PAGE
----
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Summa Theologica
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Whether a man who is in sin can without sin exercise the Order he has received? [*Cf. TP, Q[64], A[6]]

Objection 1: It would seem that one who is in sin can without sin exercise the order he has received. For since, by virtue of his office, he is bound to exercise his order, he sins if he fails to do so. If therefore he sins by exercising it, he cannot avoid sin: which is inadmissible.

Objection 2: Further, a dispensation is a relaxation of the law. Therefore although by rights it would be unlawful for him to exercise the order he has received, it would be lawful for him to do so by dispensation.

Objection 3: Further, whoever co-operates with another in a mortal sin, sins mortally. If therefore a sinner sins mortally by exercising his order, he who receives or demands any Divine thing from him also sins mortally: and this seems absurd.

Objection 4: Further, if he sins by exercising his order, it follows that every act of his order that he performs is a mortal sin; and consequently since many acts concur in the one exercise of his order, it would seem that he commits many mortal sins: which seems very hard.

On the contrary, Dionysius says (Ep. ad Demophil.): "It seems presumptuous for such a man, one to wit who is not enlightened, to lay hands on priestly things; he is not afraid nor ashamed, all unworthy that he is to take part in Divine things, with the thought that God does not see what he sees in himself; he thinks, by false pretense, to cheat Him Whom he falsely calls his Father; he dares to utter in the person of Christ, words polluted by his infamy, I will not call them prayers, over the Divine symbols." Therefore a priest is a blasphemer and a cheat if he exercises his order unworthily, and thus he sins mortally: and in like manner any other person in orders.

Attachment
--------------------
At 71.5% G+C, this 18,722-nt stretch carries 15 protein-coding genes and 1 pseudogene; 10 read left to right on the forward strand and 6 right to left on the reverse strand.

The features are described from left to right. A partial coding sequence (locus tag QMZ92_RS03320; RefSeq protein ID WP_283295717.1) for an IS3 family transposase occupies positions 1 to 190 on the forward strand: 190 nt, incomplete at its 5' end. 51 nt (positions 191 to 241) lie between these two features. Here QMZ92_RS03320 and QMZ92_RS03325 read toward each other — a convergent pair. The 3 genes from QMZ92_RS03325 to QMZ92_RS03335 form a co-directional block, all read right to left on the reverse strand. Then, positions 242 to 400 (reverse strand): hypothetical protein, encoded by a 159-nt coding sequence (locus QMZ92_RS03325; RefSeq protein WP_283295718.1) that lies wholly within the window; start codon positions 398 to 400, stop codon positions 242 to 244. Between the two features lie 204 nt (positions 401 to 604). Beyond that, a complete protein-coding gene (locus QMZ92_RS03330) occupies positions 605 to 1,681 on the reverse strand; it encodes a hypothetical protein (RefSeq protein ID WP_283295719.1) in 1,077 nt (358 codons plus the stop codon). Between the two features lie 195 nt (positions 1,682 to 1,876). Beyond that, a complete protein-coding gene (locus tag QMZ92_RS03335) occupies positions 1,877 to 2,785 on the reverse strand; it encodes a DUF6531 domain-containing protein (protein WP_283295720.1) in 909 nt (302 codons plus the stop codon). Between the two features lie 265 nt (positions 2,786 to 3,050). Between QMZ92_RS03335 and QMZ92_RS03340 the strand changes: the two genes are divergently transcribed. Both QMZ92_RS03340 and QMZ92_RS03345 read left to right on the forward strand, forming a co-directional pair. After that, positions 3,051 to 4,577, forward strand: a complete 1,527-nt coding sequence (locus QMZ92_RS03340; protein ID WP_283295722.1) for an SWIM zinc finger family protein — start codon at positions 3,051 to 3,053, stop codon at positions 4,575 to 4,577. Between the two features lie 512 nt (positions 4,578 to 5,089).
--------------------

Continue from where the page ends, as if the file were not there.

Further, holiness of life is required in one who receives an order, that he may be qualified to exercise it. Now a man sins mortally if he present himself for orders in mortal sin. Much more therefore does he sin mortally whenever he exercises his order.

I answer that, The law prescribes (Dt. 16:20) that "man should follow justly after that which is just." Wherefore whoever fulfills unworthily the duties of his order follows unjustly after that which is just, and acts contrary to a precept of the law, and thereby sins mortally. Now anyone who exercises a sacred office in mortal sin, without doubt does so unworthily. Hence it is clear that he sins mortally.

Reply to Objection 1: He is not perplexed as though he were in the necessity of sinning; for he can renounce his sin, or resign his office whereby he was bound to the exercise of his order.

Reply to Objection 2: The natural law allows of no dispensation; and it is of natural law that man handle holy things holily. Therefore no one can dispense from this.

Reply to Objection 3: So long as a minister of the Church who is in mortal sin is recognized by the Church, his subject must receive the sacraments from him, since this is the purpose for which he is bound to him. Nevertheless, outside the case of necessity, it would not be safe to induce him to an execution of his Order, as long as he is conscious of being in mortal sin, which conscience, however, he can lay aside since a man is repaired in an instant by Divine grace.

Reply to Objection 4: When any man performs an action as a minister of the Church while in a state of mortal sin, he sins mortally, and as often as he performs that action, since, as Dionysius says (Eccl. Hier. i), "it is wrong for the unclean even to touch the symbols," i.e. the sacramental signs. Hence when they touch sacred things in the exercise of their office they sin mortally. It would be otherwise if they were to touch some sacred thing or perform some sacred duty in a case of necessity, when it would be allowable even to a layman, for instance if they were to baptize in a case of urgency, or gather up the Lord's body should it be cast to the ground.

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